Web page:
When I was five I went through a phase of drawing one particular kind of picture over and over again: a long line that curved all around the page, punctuated with blobs. Don’t ask me what I was trying to represent or what I thought it meant because I have no clue. It was just an idea I had in my head that I had to get down. Another kid saw me making one of these drawings at school and said it was ugly. The teacher overheard this and told me I shouldn’t care what anyone else thought, that I should draw what made me happy.
And that’s a nice idea but it’s not really that simple, is it? Unless you’re making something that you’re never planning to show to anyone the idea is going to be in your head that you hope other people like it. You may even make compromises, or at least decisions based on what you think other people will like, what you think they want. The romantic notion of the misunderstood artist who is only truly appreciated after laboring in obscurity for a long time is a popular one but it very rarely works that way. Most artists who eventually become successful get a lucky break. They get someone who likes what they’re doing and who has enough sway to convince a lot more people to like what they’re doing, or they get enough exposure that they find an audience.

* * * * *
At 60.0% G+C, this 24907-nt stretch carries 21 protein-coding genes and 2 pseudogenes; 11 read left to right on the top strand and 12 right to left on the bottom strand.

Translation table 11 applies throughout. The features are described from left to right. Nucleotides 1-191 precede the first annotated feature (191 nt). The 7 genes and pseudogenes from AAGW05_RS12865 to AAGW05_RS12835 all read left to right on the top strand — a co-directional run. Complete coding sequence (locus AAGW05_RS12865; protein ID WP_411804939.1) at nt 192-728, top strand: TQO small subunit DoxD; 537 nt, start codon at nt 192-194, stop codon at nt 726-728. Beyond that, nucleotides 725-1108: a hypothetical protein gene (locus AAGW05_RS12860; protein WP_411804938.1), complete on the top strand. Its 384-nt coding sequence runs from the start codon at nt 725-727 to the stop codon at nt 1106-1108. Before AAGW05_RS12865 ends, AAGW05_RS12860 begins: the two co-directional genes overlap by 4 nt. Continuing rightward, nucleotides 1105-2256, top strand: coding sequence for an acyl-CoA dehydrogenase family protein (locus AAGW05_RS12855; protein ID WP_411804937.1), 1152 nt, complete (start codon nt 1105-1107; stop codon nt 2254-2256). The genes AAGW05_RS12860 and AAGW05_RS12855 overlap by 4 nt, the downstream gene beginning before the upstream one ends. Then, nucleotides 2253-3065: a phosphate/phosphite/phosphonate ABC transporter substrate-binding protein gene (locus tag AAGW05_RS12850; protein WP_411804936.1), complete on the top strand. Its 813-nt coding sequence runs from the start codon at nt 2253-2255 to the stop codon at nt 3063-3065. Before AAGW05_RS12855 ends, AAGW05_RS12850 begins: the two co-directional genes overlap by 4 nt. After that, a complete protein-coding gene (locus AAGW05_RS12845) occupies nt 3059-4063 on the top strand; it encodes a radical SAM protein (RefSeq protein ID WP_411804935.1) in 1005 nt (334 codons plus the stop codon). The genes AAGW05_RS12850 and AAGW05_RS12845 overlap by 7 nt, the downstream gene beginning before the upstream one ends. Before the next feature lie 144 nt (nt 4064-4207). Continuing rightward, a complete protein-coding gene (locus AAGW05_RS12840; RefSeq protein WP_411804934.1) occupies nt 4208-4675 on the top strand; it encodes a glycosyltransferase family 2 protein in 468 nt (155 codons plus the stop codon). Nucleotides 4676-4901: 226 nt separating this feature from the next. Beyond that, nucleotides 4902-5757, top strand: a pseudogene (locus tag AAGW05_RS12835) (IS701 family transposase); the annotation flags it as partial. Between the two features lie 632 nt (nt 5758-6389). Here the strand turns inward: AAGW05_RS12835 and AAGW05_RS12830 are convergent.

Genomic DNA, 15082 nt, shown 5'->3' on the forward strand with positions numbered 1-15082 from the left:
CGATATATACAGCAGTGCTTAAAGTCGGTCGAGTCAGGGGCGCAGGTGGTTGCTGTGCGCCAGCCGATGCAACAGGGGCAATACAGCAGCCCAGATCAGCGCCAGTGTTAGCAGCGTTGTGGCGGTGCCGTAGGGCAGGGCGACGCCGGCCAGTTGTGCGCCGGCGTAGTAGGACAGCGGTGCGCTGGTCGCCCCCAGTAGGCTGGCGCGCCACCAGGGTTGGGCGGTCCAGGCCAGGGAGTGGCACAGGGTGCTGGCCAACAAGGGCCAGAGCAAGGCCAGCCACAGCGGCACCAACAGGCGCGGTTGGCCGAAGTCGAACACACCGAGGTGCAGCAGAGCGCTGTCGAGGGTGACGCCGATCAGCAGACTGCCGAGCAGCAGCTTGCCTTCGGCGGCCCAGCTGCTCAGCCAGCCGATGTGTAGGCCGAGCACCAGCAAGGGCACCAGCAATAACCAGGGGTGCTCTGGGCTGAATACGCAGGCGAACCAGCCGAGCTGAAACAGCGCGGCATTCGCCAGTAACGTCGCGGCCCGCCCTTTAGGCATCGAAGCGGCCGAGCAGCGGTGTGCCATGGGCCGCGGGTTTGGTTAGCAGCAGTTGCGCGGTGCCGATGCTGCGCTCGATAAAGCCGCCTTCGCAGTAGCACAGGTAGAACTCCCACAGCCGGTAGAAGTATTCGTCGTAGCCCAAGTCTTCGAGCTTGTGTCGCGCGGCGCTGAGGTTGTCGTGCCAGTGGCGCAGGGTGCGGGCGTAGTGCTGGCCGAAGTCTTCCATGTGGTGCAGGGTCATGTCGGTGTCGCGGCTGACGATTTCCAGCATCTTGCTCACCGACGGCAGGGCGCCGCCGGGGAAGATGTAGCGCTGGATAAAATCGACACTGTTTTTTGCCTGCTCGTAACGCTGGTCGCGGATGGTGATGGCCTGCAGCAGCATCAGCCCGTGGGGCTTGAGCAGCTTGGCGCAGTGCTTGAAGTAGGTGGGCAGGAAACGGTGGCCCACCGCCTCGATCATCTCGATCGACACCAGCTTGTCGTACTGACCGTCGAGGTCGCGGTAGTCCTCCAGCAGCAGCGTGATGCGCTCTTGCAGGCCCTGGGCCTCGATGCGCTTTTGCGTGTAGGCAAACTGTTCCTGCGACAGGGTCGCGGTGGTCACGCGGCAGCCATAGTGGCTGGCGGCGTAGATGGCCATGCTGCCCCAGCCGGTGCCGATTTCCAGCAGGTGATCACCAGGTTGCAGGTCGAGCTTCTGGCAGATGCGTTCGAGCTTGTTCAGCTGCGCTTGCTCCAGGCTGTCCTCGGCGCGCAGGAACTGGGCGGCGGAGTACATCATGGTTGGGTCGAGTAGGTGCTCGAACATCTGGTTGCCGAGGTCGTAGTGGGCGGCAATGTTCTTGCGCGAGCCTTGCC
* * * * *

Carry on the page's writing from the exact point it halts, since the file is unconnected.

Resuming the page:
Or sometimes they change what they’re doing.
When Picasso showed his painting Les Demoiselles d’Avignon to a bunch of his friends they laughed and said it was ugly. He put it away for twenty years. I guess he liked it too much to destroy it, but it took a really long time for it to be considered a landmark of modern art.
And while the are a lot of Picasso’s works I do like I think his friends were right about Les Demoiselles d’Avignon. It’s really ugly.
I didn’t stop drawing those kinds of pictures because that kid said one was ugly. I stopped drawing those kinds of pictures because I got bored with drawing the same kind of picture over and over. But I’d never had any interest in showing them to anyone else, they weren’t for anyone else, so it didn’t matter. His criticism still stuck with me, though. I didn’t like being told my picture was ugly. Maybe I quit drawing those kinds of pictures because being happy was making me bitter and resentful.
Have you ever made something that no one else liked but that made you happy?